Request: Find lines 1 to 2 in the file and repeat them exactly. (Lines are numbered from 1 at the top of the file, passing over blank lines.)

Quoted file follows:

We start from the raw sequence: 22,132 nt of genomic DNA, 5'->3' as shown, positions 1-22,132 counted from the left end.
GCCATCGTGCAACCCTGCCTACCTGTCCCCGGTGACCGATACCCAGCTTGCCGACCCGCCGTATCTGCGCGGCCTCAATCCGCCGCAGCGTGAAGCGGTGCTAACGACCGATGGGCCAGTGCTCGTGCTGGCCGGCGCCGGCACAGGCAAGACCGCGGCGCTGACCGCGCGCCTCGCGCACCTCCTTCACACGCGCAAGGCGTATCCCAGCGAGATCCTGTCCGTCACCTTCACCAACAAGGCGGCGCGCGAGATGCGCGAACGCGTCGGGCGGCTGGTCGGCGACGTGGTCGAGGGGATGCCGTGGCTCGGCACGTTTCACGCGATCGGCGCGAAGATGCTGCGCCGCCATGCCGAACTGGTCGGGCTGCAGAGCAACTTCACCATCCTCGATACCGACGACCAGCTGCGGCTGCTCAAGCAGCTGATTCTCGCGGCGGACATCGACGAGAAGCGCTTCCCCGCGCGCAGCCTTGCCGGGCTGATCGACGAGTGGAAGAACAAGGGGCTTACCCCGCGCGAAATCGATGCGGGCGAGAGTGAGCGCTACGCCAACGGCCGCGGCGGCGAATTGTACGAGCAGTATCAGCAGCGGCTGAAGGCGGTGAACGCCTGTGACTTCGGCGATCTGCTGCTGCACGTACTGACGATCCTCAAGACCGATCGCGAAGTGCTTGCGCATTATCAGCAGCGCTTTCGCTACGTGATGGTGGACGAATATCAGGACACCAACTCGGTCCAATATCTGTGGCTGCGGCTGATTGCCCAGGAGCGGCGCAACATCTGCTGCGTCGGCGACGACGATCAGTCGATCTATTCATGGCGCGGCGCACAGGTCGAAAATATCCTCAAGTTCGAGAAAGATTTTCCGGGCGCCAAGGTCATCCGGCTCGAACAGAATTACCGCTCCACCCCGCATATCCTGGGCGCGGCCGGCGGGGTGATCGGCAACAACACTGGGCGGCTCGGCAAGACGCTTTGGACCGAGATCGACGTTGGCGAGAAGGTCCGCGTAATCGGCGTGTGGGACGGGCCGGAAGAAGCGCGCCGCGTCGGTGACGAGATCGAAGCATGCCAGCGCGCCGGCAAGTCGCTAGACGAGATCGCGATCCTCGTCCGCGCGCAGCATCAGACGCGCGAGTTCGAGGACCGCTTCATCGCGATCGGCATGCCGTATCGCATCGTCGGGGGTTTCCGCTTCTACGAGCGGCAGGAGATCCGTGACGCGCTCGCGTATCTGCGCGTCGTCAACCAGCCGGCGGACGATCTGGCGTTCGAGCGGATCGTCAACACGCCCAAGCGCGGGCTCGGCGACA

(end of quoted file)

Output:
We start from the raw sequence: 22,132 nt of genomic DNA, 5'->3' as shown, positions 1-22,132 counted from the left end.
GCCATCGTGCAACCCTGCCTACCTGTCCCCGGTGACCGATACCCAGCTTGCCGACCCGCCGTATCTGCGCGGCCTCAATCCGCCGCAGCGTGAAGCGGTGCTAACGACCGATGGGCCAGTGCTCGTGCTGGCCGGCGCCGGCACAGGCAAGACCGCGGCGCTGACCGCGCGCCTCGCGCACCTCCTTCACACGCGCAAGGCGTATCCCAGCGAGATCCTGTCCGTCACCTTCACCAACAAGGCGGCGCGCGAGATGCGCGAACGCGTCGGGCGGCTGGTCGGCGACGTGGTCGAGGGGATGCCGTGGCTCGGCACGTTTCACGCGATCGGCGCGAAGATGCTGCGCCGCCATGCCGAACTGGTCGGGCTGCAGAGCAACTTCACCATCCTCGATACCGACGACCAGCTGCGGCTGCTCAAGCAGCTGATTCTCGCGGCGGACATCGACGAGAAGCGCTTCCCCGCGCGCAGCCTTGCCGGGCTGATCGACGAGTGGAAGAACAAGGGGCTTACCCCGCGCGAAATCGATGCGGGCGAGAGTGAGCGCTACGCCAACGGCCGCGGCGGCGAATTGTACGAGCAGTATCAGCAGCGGCTGAAGGCGGTGAACGCCTGTGACTTCGGCGATCTGCTGCTGCACGTACTGACGATCCTCAAGACCGATCGCGAAGTGCTTGCGCATTATCAGCAGCGCTTTCGCTACGTGATGGTGGACGAATATCAGGACACCAACTCGGTCCAATATCTGTGGCTGCGGCTGATTGCCCAGGAGCGGCGCAACATCTGCTGCGTCGGCGACGACGATCAGTCGATCTATTCATGGCGCGGCGCACAGGTCGAAAATATCCTCAAGTTCGAGAAAGATTTTCCGGGCGCCAAGGTCATCCGGCTCGAACAGAATTACCGCTCCACCCCGCATATCCTGGGCGCGGCCGGCGGGGTGATCGGCAACAACACTGGGCGGCTCGGCAAGACGCTTTGGACCGAGATCGACGTTGGCGAGAAGGTCCGCGTAATCGGCGTGTGGGACGGGCCGGAAGAAGCGCGCCGCGTCGGTGACGAGATCGAAGCATGCCAGCGCGCCGGCAAGTCGCTAGACGAGATCGCGATCCTCGTCCGCGCGCAGCATCAGACGCGCGAGTTCGAGGACCGCTTCATCGCGATCGGCATGCCGTATCGCATCGTCGGGGGTTTCCGCTTCTACGAGCGGCAGGAGATCCGTGACGCGCTCGCGTATCTGCGCGTCGTCAACCAGCCGGCGGACGATCTGGCGTTCGAGCGGATCGTCAACACGCCCAAGCGCGGGCTCGGCGACA